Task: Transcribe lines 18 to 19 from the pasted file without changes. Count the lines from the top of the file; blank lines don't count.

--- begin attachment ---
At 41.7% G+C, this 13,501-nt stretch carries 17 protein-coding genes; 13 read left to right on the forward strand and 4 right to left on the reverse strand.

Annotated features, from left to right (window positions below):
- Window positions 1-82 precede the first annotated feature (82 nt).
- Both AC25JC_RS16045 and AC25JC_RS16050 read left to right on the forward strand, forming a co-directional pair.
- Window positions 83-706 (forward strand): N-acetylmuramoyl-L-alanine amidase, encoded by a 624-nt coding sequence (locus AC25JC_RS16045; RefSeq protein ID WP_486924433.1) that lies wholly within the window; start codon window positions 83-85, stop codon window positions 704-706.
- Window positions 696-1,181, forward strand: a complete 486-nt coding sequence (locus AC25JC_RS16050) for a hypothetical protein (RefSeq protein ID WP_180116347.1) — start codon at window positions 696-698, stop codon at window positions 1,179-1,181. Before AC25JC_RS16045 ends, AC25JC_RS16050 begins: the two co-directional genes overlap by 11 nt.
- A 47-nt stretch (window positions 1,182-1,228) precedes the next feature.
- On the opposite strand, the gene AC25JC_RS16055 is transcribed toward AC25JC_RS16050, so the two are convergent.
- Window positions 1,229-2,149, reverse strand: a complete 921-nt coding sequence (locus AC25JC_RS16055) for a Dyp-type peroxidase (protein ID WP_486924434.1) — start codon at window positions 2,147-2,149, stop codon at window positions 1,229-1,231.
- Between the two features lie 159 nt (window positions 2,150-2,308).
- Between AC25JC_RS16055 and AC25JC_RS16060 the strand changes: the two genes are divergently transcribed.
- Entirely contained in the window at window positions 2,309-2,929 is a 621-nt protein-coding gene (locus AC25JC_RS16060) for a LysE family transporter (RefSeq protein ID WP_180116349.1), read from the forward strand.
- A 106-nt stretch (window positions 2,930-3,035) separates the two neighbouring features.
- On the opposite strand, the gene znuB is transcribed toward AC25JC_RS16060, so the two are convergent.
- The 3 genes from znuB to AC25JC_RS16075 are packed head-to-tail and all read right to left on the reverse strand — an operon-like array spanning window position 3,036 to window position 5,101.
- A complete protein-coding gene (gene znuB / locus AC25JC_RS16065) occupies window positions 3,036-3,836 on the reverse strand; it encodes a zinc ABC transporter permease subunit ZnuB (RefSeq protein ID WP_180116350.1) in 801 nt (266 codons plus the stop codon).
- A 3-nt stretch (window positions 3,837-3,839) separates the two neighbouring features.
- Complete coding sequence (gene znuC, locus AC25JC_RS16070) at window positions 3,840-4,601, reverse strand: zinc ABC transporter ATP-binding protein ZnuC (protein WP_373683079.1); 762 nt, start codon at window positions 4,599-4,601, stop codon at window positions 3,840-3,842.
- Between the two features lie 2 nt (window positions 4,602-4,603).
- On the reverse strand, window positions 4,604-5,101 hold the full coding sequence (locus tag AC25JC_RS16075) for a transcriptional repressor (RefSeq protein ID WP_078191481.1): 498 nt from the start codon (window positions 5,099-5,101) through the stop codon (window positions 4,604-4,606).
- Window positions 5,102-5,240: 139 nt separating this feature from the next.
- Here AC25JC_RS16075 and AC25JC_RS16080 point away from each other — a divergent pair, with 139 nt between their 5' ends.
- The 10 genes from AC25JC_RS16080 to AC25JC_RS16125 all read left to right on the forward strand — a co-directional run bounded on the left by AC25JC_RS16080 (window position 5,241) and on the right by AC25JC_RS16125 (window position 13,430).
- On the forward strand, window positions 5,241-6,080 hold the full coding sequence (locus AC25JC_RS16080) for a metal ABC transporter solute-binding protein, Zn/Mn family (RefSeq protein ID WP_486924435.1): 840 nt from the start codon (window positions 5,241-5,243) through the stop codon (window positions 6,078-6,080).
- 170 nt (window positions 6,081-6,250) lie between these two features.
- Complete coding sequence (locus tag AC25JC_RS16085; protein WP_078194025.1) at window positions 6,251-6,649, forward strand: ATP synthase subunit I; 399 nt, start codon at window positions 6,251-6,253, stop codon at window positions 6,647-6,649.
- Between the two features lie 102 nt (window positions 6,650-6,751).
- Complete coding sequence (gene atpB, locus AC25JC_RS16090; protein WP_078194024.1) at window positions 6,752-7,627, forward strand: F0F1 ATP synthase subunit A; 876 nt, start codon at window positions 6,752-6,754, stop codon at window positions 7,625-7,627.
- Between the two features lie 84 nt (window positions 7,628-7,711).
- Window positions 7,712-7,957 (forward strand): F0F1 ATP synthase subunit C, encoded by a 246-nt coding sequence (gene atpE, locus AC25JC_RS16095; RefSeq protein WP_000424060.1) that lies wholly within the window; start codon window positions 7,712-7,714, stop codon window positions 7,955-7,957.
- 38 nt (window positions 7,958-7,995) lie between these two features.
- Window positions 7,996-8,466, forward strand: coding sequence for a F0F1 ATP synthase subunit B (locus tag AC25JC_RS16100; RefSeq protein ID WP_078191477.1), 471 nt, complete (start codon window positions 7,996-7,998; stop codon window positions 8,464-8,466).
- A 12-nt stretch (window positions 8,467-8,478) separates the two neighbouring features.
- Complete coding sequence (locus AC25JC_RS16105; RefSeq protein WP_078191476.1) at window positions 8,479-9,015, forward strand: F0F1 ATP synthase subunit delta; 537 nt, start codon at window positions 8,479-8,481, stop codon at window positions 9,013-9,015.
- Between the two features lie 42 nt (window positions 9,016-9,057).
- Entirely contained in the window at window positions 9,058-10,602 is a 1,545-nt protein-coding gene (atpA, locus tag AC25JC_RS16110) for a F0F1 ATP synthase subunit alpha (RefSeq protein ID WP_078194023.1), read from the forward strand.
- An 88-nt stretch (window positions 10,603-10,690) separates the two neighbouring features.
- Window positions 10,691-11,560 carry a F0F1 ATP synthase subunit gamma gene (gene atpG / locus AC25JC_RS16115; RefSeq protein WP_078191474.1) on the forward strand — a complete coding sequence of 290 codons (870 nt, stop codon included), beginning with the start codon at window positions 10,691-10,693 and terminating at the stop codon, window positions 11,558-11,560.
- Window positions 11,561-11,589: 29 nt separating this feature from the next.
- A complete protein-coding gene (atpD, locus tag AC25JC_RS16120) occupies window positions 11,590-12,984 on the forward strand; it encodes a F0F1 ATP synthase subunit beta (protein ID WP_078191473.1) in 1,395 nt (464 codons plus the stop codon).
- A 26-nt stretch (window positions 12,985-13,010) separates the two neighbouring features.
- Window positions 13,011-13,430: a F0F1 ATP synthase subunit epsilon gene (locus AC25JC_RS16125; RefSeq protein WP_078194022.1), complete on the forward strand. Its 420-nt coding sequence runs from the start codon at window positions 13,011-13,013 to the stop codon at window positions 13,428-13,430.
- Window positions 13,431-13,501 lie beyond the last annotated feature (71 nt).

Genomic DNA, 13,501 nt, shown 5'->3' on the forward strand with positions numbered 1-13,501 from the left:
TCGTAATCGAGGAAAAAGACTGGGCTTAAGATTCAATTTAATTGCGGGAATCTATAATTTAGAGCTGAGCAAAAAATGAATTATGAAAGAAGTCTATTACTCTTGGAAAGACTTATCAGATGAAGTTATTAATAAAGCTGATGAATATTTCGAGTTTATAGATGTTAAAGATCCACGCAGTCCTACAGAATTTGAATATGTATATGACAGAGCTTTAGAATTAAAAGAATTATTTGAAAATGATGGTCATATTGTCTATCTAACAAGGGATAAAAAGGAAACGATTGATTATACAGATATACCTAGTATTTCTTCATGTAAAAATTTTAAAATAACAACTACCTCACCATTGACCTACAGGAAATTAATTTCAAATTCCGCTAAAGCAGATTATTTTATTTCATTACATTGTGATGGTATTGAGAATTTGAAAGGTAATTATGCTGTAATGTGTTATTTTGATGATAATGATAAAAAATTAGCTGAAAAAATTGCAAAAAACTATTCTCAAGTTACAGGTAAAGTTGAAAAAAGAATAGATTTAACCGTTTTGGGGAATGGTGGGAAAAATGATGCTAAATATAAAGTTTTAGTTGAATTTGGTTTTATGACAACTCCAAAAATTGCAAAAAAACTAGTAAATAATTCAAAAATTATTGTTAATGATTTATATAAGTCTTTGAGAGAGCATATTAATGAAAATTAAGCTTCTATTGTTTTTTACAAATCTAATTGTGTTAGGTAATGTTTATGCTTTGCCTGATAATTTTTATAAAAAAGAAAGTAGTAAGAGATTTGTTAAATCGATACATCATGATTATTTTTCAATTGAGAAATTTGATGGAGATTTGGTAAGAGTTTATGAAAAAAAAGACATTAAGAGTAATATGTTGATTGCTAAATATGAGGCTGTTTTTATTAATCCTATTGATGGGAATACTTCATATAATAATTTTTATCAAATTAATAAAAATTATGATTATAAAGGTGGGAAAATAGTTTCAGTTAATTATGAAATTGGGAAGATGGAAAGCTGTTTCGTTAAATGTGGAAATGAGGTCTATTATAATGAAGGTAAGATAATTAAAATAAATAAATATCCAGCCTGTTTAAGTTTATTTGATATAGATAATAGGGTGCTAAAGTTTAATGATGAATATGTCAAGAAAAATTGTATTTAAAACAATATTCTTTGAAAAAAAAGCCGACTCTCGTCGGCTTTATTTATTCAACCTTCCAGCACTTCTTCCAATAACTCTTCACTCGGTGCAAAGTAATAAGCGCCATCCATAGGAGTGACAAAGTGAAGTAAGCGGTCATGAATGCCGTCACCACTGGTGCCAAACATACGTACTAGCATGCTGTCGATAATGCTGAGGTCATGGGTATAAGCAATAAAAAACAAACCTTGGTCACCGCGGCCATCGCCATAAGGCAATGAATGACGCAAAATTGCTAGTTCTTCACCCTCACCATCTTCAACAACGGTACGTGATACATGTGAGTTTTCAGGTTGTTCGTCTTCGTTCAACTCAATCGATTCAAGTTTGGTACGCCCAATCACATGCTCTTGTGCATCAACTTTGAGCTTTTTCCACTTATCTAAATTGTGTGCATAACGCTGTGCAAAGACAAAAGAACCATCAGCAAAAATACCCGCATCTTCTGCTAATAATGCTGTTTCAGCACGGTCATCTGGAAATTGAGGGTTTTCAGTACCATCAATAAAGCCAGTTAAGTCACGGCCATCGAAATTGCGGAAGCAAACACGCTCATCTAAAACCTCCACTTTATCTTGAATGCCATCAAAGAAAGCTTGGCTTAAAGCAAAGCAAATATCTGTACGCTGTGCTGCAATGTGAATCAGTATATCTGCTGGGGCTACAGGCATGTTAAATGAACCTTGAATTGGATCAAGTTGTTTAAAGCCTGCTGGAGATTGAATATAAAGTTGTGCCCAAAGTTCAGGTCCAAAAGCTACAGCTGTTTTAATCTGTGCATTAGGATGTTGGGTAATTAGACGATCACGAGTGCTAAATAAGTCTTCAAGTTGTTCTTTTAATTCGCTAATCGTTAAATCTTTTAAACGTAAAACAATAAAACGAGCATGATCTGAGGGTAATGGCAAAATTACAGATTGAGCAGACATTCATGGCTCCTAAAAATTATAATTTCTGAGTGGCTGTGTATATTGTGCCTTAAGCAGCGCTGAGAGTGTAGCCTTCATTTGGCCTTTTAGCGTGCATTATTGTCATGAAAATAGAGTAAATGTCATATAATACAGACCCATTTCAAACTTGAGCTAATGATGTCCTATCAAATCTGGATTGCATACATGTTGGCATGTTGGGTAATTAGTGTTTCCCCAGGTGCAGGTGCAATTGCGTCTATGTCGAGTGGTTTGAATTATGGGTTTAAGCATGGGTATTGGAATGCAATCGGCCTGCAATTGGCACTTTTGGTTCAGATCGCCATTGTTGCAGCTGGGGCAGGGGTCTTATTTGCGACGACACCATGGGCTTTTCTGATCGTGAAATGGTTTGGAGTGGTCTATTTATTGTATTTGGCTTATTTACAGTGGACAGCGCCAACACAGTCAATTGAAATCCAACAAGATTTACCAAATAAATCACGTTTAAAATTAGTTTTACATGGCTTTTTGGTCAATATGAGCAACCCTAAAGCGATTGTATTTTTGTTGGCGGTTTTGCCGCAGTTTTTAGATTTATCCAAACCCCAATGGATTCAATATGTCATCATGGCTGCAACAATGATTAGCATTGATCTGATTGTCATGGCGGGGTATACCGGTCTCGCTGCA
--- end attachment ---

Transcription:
- Complete coding sequence (gene znuC, locus AC25JC_RS16070) at window positions 3,840-4,601, reverse strand: zinc ABC transporter ATP-binding protein ZnuC (protein WP_373683079.1); 762 nt, start codon at window positions 4,599-4,601, stop codon at window positions 3,840-3,842.
- Between the two features lie 2 nt (window positions 4,602-4,603).